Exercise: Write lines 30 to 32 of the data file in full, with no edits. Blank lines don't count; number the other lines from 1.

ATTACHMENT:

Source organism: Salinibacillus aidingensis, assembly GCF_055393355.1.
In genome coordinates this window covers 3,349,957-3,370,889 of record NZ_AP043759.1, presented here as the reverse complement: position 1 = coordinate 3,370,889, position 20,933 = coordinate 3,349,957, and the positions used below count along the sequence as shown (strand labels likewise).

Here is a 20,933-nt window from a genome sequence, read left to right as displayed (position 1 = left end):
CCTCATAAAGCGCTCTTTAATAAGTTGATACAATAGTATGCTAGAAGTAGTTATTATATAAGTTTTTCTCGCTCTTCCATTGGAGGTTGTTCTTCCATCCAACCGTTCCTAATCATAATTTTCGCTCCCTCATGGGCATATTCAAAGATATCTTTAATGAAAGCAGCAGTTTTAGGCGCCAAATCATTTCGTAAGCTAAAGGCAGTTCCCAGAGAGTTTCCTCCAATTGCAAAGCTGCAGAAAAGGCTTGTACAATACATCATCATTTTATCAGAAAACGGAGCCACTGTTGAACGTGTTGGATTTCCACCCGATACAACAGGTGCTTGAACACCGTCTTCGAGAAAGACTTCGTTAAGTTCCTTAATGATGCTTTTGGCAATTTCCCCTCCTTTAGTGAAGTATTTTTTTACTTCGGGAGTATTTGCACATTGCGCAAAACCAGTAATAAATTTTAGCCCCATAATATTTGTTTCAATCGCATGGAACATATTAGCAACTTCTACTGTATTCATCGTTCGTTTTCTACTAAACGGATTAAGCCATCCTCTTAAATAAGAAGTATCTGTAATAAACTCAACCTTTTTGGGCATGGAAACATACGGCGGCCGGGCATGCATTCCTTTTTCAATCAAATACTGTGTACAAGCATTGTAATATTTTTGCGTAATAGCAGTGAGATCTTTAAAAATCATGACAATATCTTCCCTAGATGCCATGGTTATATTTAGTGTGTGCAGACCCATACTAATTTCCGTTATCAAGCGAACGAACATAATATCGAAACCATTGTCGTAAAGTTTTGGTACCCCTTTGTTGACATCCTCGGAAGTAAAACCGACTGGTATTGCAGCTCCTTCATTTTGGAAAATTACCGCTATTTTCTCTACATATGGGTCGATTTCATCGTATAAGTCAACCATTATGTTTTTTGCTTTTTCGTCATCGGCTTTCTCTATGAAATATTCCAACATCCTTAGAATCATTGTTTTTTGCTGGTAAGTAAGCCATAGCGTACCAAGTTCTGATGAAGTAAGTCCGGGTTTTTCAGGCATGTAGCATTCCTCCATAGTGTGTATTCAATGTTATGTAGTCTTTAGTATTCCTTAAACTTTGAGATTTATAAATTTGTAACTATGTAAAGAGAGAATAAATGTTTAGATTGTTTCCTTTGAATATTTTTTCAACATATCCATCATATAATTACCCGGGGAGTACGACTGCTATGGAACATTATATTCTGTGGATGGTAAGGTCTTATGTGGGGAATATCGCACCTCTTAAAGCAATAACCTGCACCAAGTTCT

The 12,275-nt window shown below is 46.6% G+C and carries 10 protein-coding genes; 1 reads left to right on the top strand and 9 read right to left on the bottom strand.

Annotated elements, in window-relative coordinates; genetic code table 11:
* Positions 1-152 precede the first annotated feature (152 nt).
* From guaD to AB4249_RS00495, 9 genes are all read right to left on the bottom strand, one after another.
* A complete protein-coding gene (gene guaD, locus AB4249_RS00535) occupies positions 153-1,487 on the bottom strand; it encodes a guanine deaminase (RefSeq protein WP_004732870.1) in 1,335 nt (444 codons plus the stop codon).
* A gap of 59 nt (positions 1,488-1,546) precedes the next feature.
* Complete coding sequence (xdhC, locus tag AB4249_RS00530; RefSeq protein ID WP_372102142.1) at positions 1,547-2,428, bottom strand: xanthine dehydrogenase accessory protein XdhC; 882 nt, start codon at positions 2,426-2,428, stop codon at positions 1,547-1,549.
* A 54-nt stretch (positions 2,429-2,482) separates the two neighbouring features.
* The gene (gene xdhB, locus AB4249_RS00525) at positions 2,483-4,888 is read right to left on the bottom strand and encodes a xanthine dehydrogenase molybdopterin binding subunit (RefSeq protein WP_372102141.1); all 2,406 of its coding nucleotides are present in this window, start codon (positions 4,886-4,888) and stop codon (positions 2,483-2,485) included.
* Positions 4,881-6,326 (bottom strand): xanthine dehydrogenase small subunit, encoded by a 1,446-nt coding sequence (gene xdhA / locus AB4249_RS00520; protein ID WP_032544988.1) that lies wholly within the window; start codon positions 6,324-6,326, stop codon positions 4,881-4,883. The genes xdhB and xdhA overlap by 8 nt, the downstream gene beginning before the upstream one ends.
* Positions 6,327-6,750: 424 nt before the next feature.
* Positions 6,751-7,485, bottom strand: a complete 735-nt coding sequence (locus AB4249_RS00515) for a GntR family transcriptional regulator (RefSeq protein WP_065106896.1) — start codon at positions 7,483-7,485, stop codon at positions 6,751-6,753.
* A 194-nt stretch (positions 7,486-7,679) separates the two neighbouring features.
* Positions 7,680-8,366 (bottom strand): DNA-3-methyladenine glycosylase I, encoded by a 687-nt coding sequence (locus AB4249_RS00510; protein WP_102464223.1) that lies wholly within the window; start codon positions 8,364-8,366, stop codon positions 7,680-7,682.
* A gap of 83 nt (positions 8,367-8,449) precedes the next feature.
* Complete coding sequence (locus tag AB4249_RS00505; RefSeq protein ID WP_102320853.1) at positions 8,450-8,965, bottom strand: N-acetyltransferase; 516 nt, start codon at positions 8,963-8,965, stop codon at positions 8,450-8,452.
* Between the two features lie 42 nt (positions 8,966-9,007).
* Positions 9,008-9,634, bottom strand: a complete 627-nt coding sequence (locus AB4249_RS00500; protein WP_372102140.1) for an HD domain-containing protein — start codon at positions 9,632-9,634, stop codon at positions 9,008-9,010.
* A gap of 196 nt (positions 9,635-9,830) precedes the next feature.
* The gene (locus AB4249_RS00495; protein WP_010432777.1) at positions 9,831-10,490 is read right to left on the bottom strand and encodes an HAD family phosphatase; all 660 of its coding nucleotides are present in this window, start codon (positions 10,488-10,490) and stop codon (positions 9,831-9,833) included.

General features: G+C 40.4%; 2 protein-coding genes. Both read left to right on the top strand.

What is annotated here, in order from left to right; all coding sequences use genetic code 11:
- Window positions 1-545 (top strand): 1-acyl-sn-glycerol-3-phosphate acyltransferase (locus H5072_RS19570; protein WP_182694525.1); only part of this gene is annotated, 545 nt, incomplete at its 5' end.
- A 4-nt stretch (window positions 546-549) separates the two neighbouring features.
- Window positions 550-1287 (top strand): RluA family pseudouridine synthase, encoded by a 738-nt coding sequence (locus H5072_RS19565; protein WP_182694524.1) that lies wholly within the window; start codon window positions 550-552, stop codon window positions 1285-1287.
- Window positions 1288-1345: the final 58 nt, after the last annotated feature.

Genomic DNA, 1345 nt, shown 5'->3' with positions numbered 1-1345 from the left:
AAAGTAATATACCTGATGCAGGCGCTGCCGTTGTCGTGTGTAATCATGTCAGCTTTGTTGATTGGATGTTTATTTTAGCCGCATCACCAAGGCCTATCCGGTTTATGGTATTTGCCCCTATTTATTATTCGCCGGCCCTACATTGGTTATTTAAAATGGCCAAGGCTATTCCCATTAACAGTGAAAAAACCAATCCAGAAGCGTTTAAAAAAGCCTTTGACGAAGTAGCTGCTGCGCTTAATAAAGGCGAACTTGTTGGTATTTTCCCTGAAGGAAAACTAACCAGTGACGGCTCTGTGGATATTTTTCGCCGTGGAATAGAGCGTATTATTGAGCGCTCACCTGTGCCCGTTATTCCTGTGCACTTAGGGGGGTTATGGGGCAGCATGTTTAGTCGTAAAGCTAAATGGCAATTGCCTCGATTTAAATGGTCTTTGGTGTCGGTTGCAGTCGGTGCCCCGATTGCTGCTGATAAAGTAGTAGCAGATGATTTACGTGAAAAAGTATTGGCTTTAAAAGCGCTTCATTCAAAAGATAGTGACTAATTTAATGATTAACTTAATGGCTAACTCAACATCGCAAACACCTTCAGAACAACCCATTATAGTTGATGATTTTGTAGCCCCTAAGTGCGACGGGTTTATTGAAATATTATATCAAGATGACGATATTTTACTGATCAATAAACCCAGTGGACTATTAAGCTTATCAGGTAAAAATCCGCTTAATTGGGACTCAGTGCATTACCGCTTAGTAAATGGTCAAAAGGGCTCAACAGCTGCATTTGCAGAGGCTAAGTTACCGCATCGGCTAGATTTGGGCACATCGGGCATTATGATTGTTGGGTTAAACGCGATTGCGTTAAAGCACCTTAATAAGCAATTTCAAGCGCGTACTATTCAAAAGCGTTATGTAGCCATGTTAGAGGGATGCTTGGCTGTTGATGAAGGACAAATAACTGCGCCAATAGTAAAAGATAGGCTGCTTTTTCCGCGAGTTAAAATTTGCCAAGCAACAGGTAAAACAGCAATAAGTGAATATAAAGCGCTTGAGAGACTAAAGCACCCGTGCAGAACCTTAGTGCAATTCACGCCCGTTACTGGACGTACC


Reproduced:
- Window positions 1288-1345: the final 58 nt, after the last annotated feature.

Genomic DNA, 1345 nt, shown 5'->3' with positions numbered 1-1345 from the left:
AAAGTAATATACCTGATGCAGGCGCTGCCGTTGTCGTGTGTAATCATGTCAGCTTTGTTGATTGGATGTTTATTTTAGCCGCATCACCAAGGCCTATCCGGTTTATGGTATTTGCCCCTATTTATTATTCGCCGGCCCTACATTGGTTATTTAAAATGGCCAAGGCTATTCCCATTAACAGTGAAAAAACCAATCCAGAAGCGTTTAAAAAAGCCTTTGACGAAGTAGCTGCTGCGCTTAATAAAGGCGAACTTGTTGGTATTTTCCCTGAAGGAAAACTAACCAGTGACGGCTCTGTGGATATTTTTCGCCGTGGAATAGAGCGTATTATTGAGCGCTCACCTGTGCCCGTTATTCCTGTGCACTTAGGGGGGTTATGGGGCAGCATGTTTAGTCGTAAAGCTAAATGGCAATTGCCTCGATTTAAATGGTCTTTGGTGTCGGTTGCAGTCGGTGCCCCGATTGCTGCTGATAAAGTAGTAGCAGATGATTTACGTGAAAAAGTATTGGCTTTAAAAGCGCTTCATTCAAAAGATAGTGACTAATTTAATGATTAACTTAATGGCTAACTCAACATCGCAAACACCTTCAGAACAACCCATTATAGTTGATGATTTTGTAGCCCCTAAGTGCGACGGGTTTATTGAAATATTATATCAAGATGACGATATTTTACTGATCAATAAACCCAGTGGACTATTAAGCTTATCAGGTAAAAATCCGCTTAATTGGGACTCAGTGCATTACCGCTTAGTAAATGGTCAAAAGGGCTCAACAGCTGCATTTGCAGAGGCTAAGTTACCGCATCGGCTAGATTTGGGCACATCGGGCATTATGATTGTTGGGTTAAACGCGATTGCGTTAAAGCACCTTAATAAGCAATTTCAAGCGCGTACTATTCAAAAGCGTTATGTAGCCATGTTAGAGGGATGCTTGGCTGTTGATGAAGGACAAATAACTGCGCCAATAGTAAAAGATAGGCTGCTTTTTCCGCGAGTTAAAATTTGCCAAGCAACAGGTAAAACAGCAATAAGTGAATATAAAGCGCTTGAGAGACTAAAGCACCCGTGCAGAACCTTAGTGCAATTCACGCCCGTTACTGGACGTACC